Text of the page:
Bush's Legacy by the Numbers

What do Americans want in a president? President Clinton's tenure, although scarred by scandal, is seen as successful. President Bush, who many believe restored respect for the office, is not. Public opinion judgments of our presidents are performance-based.

Senior Fellow Karlyn Bowman
Senior Fellow
Karlyn Bowman
Eight years ago, as Bill Clinton prepared to leave office, a number of people asked me how the public would rate his presidency.

I answered that I thought the scandals associated with his presidency had destroyed his legacy.

But I was wrong.

Rating a president is like choosing a plumber: character matters--but performance matters more.

I based my judgment on many questions pollsters asked at the end of Clinton's term. In Gallup polls taken late in his presidency, more people said they had a negative, not a positive, opinion of Clinton. In another Gallup question, 46% reported that they respected him, while 52% did not. One question asked by Zogby International in January 2001 found that 45% were proud to have had him as president, while almost as many, 41%, were ashamed.

Only 35% told Gallup that Clinton shared their values, and, in another question, just 39% called him honest and trustworthy. And in an ABC News/Washington Post question from 1998, more than three times as many people (74%) had said he would be remembered more for allegations about his personal life than for the accomplishments of his administration. Only 23% said he'd be remembered for the latter.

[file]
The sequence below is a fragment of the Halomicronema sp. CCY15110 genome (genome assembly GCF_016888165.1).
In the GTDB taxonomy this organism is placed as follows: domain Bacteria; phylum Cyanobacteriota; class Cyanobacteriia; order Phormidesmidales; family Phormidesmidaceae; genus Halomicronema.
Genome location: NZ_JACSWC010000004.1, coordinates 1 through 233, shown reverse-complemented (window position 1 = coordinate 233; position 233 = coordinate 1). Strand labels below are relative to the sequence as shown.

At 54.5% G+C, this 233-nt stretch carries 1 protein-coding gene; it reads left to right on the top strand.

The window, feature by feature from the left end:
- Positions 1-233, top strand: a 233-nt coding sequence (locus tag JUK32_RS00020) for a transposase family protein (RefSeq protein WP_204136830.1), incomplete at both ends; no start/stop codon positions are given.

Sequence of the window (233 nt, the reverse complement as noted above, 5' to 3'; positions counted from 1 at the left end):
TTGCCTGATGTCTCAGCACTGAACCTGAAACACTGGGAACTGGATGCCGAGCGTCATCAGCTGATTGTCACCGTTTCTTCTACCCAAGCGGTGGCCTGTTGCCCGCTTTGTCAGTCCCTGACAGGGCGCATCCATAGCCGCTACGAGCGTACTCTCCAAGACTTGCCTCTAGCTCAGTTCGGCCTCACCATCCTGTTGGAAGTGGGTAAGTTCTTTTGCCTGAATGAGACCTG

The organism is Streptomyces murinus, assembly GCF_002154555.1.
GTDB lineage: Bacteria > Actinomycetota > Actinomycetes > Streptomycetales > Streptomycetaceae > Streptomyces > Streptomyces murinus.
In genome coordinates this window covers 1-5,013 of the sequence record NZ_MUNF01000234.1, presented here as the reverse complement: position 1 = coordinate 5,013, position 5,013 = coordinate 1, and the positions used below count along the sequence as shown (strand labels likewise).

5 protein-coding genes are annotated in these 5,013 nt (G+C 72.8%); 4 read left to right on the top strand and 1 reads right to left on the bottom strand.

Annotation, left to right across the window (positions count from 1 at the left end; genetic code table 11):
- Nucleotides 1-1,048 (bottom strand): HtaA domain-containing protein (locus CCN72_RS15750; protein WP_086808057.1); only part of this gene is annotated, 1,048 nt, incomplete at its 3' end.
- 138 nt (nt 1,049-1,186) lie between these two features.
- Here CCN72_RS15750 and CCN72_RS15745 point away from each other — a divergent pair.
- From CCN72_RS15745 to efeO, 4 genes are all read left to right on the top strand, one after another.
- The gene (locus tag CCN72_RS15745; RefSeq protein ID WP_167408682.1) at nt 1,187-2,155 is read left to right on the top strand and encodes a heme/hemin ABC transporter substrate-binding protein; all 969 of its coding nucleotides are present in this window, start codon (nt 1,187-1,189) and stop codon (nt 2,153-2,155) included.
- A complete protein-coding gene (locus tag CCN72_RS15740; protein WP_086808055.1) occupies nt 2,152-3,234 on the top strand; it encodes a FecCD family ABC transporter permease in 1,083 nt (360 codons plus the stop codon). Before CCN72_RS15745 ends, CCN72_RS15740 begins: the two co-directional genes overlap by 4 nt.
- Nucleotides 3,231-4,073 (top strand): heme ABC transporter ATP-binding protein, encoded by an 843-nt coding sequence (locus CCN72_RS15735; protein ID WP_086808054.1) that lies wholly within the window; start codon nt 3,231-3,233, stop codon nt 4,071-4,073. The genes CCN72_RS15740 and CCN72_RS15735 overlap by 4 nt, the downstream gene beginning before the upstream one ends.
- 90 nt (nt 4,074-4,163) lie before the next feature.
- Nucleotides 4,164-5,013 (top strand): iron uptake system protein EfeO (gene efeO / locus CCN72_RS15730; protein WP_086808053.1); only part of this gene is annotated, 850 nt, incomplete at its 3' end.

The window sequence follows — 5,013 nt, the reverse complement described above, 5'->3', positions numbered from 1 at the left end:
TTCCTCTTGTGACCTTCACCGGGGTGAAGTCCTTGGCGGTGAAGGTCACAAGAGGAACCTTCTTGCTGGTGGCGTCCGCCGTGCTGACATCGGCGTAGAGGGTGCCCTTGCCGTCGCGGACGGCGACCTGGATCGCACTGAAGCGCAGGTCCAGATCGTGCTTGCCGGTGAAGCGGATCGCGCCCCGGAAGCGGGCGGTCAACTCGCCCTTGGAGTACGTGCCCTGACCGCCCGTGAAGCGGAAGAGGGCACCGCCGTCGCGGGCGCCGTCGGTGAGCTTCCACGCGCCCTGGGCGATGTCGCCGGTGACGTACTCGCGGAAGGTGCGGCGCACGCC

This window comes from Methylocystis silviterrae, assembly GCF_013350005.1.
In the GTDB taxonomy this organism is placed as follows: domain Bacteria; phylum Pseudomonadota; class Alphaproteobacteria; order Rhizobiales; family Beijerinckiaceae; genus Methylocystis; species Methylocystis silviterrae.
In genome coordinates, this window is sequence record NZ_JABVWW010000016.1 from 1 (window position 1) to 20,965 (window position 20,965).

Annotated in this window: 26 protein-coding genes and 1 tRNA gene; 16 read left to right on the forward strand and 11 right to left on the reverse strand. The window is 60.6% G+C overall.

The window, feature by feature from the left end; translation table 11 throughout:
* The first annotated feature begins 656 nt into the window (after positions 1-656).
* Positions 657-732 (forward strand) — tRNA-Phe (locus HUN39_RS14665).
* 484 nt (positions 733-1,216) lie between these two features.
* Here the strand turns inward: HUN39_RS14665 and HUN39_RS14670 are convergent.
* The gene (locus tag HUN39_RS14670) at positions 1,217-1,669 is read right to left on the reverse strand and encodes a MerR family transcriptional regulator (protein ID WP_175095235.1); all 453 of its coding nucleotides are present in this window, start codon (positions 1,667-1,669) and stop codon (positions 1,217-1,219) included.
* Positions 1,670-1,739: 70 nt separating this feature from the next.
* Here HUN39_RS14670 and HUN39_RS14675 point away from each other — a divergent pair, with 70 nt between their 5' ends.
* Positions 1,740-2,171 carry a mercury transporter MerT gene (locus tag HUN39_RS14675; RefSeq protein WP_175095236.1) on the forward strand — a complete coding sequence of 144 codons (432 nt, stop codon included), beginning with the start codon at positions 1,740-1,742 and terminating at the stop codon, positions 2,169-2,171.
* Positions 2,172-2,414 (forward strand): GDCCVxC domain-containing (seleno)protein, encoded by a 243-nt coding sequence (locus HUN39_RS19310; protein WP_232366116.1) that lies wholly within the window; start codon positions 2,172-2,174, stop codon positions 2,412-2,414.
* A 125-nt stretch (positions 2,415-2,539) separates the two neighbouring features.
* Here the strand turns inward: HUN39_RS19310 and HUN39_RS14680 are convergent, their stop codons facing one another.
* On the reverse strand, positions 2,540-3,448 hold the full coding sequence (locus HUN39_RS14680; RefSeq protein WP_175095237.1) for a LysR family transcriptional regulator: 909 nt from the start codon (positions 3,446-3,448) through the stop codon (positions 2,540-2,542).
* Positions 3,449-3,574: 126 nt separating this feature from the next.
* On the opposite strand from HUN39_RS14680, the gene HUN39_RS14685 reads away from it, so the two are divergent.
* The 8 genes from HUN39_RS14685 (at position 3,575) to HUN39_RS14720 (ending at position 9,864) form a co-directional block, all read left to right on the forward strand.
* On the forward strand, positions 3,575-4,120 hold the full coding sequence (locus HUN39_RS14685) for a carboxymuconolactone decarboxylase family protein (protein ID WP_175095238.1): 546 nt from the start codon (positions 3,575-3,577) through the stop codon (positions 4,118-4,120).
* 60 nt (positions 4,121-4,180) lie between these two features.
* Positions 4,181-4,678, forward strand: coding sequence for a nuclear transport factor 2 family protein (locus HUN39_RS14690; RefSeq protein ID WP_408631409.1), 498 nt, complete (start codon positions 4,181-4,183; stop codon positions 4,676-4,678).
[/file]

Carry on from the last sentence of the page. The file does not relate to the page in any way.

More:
But other questions hinted at a different sentiment. In a Pew question from 1999, 44% said Clinton would be a successful president in the long run, 24% said he would be an unsuccessful one and 29% said it was too early to tell. In a 2000 Gallup survey, 68% said his presidency had been successful. Twenty-nine percent said it was a failure.

My misjudgment stemmed from a misreading of how Americans evaluate presidents. My friend Bill Schneider, CNN's top polling analyst, compares rating a president to choosing a plumber. Character matters--but performance matters more. "When you hire a plumber, you want to know one thing: Can he get the job done?" Schneider asks. You don't want to hear about his draft record or love life.

Perhaps it's a bit overstated, but his point is well taken. Judgments on presidents are similarly performance-based. And therein lies the problem for George W. Bush--views on his performance in office are resoundingly negative.

Take a December question asked by NBC News and the Wall Street Journal. Compared with the past several presidents, 48% thought that George W. Bush was "definitely worse than most." Eighteen percent gave that response to the same question about Clinton in January 2001, and 6% to one about George H.W. Bush in 1989.

In a separate question, 18% said that they would miss Bush, while 79% said that was simply not the case. By comparison, for Clinton, those responses were 40% and 55%, respectively.

Fifty-nine percent of respondents to a Pew Research Center question said Ronald Reagan would go down in history as outstanding or above average. Thirty-six percent gave that response about Clinton, 44% about George H.W. Bush--and only 11% gave that answer about the White House's current occupant.